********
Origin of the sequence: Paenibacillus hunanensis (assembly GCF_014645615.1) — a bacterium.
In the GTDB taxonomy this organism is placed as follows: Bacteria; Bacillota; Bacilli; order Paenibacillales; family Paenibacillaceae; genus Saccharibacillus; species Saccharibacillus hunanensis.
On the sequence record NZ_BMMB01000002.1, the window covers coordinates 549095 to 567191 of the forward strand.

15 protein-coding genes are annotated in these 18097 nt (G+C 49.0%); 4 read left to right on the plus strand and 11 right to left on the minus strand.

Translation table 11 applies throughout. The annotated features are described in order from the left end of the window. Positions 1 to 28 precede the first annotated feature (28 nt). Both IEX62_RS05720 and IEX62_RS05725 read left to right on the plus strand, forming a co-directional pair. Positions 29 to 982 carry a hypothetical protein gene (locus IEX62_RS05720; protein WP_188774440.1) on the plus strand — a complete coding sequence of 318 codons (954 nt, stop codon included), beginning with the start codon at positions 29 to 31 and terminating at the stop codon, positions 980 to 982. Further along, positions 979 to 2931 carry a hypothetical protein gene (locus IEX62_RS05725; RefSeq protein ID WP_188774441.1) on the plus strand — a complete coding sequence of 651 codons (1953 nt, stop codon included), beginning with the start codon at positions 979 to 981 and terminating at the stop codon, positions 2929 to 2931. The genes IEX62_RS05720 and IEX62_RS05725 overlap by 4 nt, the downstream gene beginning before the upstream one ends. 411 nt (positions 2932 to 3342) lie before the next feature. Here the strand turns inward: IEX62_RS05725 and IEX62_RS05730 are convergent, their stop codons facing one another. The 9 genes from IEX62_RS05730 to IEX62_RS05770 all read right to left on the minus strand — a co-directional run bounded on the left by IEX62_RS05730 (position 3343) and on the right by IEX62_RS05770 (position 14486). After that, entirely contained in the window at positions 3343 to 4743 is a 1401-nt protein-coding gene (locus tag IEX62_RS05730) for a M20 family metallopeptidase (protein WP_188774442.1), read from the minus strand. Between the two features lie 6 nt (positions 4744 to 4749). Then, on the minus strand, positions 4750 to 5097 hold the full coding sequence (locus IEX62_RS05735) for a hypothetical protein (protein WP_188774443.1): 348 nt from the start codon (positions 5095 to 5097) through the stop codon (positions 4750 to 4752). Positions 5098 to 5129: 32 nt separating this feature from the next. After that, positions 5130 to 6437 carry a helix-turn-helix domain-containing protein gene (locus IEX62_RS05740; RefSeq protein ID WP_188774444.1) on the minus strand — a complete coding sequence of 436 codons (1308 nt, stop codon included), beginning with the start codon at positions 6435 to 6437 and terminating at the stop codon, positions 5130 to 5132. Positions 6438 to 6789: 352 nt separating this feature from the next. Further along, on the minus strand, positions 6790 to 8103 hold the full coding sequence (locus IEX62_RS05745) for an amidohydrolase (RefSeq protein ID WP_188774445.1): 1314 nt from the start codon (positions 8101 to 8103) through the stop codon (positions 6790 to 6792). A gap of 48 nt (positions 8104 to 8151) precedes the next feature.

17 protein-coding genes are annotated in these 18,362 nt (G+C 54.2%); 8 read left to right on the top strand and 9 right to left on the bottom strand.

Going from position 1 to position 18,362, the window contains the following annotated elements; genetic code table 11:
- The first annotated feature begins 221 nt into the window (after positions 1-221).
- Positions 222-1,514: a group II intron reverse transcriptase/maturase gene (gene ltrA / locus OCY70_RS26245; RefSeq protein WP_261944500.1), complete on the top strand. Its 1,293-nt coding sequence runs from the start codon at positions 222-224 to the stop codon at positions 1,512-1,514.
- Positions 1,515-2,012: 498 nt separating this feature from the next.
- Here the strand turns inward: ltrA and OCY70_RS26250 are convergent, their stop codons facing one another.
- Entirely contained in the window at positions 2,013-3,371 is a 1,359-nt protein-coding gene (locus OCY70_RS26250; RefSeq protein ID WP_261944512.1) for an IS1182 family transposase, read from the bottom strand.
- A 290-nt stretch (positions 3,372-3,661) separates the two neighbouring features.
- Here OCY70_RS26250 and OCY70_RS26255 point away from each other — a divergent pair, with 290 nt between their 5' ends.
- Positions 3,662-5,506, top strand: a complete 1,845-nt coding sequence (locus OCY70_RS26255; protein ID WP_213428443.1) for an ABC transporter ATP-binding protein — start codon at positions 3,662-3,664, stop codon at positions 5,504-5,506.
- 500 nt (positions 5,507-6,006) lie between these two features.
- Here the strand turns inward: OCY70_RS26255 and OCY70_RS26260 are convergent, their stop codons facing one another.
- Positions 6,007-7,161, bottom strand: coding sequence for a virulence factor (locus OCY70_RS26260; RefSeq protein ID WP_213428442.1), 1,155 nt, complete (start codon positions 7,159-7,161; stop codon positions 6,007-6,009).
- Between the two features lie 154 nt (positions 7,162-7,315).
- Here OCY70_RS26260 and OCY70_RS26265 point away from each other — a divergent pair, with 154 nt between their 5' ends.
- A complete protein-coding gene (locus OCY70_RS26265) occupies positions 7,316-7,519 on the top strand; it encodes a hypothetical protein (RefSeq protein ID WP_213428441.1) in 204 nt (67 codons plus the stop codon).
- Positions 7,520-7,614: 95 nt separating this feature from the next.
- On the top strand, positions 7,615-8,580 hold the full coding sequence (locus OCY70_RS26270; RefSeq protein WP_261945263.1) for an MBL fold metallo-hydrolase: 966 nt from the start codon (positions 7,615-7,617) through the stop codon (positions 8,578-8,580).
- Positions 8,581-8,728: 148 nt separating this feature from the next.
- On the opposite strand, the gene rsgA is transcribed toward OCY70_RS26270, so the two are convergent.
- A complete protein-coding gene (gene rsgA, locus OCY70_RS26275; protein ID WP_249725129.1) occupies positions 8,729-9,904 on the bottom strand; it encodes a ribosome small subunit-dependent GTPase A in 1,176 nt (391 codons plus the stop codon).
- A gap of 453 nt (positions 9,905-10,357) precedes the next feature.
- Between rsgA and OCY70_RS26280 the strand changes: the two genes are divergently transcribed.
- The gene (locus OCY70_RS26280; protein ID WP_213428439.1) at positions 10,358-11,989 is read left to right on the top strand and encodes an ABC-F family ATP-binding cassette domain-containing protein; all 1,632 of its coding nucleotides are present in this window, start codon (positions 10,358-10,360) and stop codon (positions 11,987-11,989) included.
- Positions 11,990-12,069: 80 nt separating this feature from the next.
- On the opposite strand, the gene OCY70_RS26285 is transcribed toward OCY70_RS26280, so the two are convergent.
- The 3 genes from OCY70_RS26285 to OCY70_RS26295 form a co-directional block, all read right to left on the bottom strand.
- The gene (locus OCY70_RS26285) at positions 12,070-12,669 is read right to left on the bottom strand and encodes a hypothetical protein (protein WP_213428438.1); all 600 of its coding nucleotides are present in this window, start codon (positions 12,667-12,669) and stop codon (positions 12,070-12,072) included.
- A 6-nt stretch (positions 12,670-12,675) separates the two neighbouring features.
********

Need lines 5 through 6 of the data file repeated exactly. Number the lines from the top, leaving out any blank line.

Translation table 11 applies throughout. The annotated features are described in order from the left end of the window. Positions 1 to 28 precede the first annotated feature (28 nt). Both IEX62_RS05720 and IEX62_RS05725 read left to right on the plus strand, forming a co-directional pair. Positions 29 to 982 carry a hypothetical protein gene (locus IEX62_RS05720; protein WP_188774440.1) on the plus strand — a complete coding sequence of 318 codons (954 nt, stop codon included), beginning with the start codon at positions 29 to 31 and terminating at the stop codon, positions 980 to 982. Further along, positions 979 to 2931 carry a hypothetical protein gene (locus IEX62_RS05725; RefSeq protein ID WP_188774441.1) on the plus strand — a complete coding sequence of 651 codons (1953 nt, stop codon included), beginning with the start codon at positions 979 to 981 and terminating at the stop codon, positions 2929 to 2931. The genes IEX62_RS05720 and IEX62_RS05725 overlap by 4 nt, the downstream gene beginning before the upstream one ends. 411 nt (positions 2932 to 3342) lie before the next feature. Here the strand turns inward: IEX62_RS05725 and IEX62_RS05730 are convergent, their stop codons facing one another. The 9 genes from IEX62_RS05730 to IEX62_RS05770 all read right to left on the minus strand — a co-directional run bounded on the left by IEX62_RS05730 (position 3343) and on the right by IEX62_RS05770 (position 14486). After that, entirely contained in the window at positions 3343 to 4743 is a 1401-nt protein-coding gene (locus tag IEX62_RS05730) for a M20 family metallopeptidase (protein WP_188774442.1), read from the minus strand. Between the two features lie 6 nt (positions 4744 to 4749). Then, on the minus strand, positions 4750 to 5097 hold the full coding sequence (locus IEX62_RS05735) for a hypothetical protein (protein WP_188774443.1): 348 nt from the start codon (positions 5095 to 5097) through the stop codon (positions 4750 to 4752). Positions 5098 to 5129: 32 nt separating this feature from the next. After that, positions 5130 to 6437 carry a helix-turn-helix domain-containing protein gene (locus IEX62_RS05740; RefSeq protein ID WP_188774444.1) on the minus strand — a complete coding sequence of 436 codons (1308 nt, stop codon included), beginning with the start codon at positions 6435 to 6437 and terminating at the stop codon, positions 5130 to 5132. Positions 6438 to 6789: 352 nt separating this feature from the next. Further along, on the minus strand, positions 6790 to 8103 hold the full coding sequence (locus IEX62_RS05745) for an amidohydrolase (RefSeq protein ID WP_188774445.1): 1314 nt from the start codon (positions 8101 to 8103) through the stop codon (positions 6790 to 6792). A gap of 48 nt (positions 8104 to 8151) precedes the next feature.

17 protein-coding genes are annotated in these 18,362 nt (G+C 54.2%); 8 read left to right on the top strand and 9 right to left on the bottom strand.